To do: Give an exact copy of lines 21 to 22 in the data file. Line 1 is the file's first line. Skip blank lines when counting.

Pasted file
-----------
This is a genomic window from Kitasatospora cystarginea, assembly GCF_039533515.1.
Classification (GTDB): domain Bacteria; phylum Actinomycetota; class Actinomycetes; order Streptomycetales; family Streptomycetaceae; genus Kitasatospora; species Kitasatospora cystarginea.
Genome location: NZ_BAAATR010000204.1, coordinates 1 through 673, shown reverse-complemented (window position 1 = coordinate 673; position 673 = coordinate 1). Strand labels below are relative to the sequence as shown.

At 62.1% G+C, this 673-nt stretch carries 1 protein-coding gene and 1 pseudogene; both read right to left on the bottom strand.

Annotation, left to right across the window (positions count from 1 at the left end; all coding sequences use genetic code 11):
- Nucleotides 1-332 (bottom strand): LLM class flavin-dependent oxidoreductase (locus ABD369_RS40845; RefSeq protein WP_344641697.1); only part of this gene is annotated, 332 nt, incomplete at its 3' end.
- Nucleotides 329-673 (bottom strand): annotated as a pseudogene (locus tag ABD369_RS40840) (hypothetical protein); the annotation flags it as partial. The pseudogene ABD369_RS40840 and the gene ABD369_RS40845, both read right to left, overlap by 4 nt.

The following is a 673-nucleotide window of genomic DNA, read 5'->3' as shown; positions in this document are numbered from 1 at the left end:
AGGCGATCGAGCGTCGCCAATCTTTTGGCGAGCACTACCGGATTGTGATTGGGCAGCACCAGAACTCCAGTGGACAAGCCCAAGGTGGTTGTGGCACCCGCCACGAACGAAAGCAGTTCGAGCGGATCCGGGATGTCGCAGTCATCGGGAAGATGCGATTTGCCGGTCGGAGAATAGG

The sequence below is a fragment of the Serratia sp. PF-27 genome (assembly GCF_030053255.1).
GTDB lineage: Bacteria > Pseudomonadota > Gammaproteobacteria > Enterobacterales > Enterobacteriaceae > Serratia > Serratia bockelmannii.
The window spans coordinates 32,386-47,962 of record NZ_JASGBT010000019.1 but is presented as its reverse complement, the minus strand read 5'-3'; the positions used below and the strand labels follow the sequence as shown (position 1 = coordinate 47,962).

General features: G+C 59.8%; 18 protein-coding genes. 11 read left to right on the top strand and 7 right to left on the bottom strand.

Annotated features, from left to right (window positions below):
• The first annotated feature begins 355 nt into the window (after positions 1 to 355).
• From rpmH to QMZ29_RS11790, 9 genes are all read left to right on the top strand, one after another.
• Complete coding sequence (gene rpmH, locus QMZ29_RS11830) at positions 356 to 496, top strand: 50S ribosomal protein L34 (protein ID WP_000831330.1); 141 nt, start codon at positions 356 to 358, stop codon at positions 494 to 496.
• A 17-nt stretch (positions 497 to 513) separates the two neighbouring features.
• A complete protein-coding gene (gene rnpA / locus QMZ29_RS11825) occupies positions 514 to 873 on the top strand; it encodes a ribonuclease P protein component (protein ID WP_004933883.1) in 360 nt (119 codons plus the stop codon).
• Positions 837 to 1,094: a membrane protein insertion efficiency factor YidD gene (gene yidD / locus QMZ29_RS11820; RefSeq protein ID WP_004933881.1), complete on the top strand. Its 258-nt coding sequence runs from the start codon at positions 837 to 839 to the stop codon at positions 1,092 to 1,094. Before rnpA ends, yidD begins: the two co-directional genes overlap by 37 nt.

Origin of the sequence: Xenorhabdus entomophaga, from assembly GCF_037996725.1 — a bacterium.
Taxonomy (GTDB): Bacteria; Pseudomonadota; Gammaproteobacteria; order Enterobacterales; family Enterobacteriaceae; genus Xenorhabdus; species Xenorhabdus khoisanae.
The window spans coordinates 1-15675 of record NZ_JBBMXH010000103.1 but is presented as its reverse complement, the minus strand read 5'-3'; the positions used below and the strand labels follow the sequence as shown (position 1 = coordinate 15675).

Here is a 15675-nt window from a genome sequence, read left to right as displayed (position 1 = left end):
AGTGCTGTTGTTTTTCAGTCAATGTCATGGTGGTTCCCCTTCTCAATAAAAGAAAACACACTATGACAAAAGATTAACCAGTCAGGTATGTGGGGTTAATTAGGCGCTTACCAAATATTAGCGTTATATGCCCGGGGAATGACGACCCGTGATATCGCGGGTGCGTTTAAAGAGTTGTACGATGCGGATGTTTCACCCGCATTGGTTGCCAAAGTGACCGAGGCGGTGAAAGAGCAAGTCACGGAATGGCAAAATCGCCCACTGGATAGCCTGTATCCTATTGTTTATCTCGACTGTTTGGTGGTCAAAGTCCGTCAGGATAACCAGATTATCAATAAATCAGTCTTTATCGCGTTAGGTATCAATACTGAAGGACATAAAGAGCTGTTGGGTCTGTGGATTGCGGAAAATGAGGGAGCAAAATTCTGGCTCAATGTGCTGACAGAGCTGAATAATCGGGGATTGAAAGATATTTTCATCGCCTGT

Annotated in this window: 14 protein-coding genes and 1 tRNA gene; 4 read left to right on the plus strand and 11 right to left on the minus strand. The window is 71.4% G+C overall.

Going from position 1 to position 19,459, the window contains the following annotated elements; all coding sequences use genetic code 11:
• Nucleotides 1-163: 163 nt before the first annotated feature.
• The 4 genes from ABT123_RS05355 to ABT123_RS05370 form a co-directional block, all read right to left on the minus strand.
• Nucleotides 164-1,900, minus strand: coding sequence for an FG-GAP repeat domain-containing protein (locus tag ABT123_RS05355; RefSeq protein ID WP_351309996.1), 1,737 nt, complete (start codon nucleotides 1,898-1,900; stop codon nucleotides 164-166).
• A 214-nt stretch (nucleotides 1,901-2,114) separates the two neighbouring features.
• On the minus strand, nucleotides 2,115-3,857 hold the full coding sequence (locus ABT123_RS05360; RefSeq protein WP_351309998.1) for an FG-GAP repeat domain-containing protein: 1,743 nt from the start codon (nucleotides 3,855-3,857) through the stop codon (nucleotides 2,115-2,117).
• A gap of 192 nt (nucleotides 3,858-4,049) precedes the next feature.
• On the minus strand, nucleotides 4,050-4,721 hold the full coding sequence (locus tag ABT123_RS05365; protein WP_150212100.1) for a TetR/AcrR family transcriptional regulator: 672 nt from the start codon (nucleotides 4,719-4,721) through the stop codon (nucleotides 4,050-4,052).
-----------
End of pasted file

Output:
Origin of the sequence: Xenorhabdus entomophaga, from assembly GCF_037996725.1 — a bacterium.
Taxonomy (GTDB): Bacteria; Pseudomonadota; Gammaproteobacteria; order Enterobacterales; family Enterobacteriaceae; genus Xenorhabdus; species Xenorhabdus khoisanae.